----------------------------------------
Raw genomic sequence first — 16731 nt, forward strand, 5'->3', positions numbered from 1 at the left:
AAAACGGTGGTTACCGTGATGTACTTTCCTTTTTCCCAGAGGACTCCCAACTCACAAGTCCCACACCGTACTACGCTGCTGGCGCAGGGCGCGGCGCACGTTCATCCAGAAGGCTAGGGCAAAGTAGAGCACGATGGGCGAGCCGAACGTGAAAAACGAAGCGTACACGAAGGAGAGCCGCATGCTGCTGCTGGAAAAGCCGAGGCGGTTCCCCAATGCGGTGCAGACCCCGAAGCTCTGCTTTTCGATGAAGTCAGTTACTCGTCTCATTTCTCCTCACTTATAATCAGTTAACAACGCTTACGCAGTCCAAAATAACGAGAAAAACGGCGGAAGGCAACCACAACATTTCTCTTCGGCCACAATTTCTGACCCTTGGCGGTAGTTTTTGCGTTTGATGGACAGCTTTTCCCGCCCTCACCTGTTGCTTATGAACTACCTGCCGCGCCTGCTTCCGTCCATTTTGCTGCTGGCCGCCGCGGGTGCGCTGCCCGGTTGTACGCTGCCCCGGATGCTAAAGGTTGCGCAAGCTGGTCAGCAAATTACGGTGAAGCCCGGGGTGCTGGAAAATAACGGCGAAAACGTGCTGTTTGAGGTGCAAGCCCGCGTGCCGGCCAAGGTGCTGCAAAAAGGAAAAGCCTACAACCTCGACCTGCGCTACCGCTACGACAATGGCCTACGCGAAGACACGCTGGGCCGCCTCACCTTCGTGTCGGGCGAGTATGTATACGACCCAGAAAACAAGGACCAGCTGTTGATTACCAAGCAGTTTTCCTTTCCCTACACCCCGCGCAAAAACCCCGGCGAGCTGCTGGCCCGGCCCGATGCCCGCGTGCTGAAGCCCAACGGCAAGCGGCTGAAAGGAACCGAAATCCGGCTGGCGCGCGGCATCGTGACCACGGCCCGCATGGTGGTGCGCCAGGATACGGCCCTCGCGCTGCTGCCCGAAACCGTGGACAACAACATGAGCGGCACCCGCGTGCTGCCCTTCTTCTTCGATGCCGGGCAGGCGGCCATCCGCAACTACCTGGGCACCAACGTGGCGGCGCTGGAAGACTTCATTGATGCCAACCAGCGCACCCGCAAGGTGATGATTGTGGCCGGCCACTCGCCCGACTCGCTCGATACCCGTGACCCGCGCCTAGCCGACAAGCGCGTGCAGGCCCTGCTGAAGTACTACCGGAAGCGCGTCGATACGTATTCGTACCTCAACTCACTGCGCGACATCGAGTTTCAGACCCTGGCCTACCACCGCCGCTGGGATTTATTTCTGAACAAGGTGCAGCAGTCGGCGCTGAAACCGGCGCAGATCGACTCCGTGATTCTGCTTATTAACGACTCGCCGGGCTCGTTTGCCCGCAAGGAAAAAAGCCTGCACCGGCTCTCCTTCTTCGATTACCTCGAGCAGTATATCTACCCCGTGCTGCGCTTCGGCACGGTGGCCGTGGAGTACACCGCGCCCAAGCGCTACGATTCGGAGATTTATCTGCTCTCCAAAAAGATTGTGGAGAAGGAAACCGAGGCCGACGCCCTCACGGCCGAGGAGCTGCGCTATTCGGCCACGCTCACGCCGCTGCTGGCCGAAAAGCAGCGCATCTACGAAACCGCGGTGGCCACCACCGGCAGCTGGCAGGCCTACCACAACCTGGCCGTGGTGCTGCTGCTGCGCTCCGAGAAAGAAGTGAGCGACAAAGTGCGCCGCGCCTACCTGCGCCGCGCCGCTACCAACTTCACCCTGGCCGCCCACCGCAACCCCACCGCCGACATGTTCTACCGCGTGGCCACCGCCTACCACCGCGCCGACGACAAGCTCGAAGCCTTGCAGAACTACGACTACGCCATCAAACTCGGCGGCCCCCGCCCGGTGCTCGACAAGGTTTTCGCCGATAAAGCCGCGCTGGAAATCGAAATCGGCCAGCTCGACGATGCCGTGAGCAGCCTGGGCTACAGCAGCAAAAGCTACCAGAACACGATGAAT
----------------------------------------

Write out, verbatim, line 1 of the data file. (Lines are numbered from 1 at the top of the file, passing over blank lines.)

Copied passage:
Raw genomic sequence first — 16731 nt, forward strand, 5'->3', positions numbered from 1 at the left: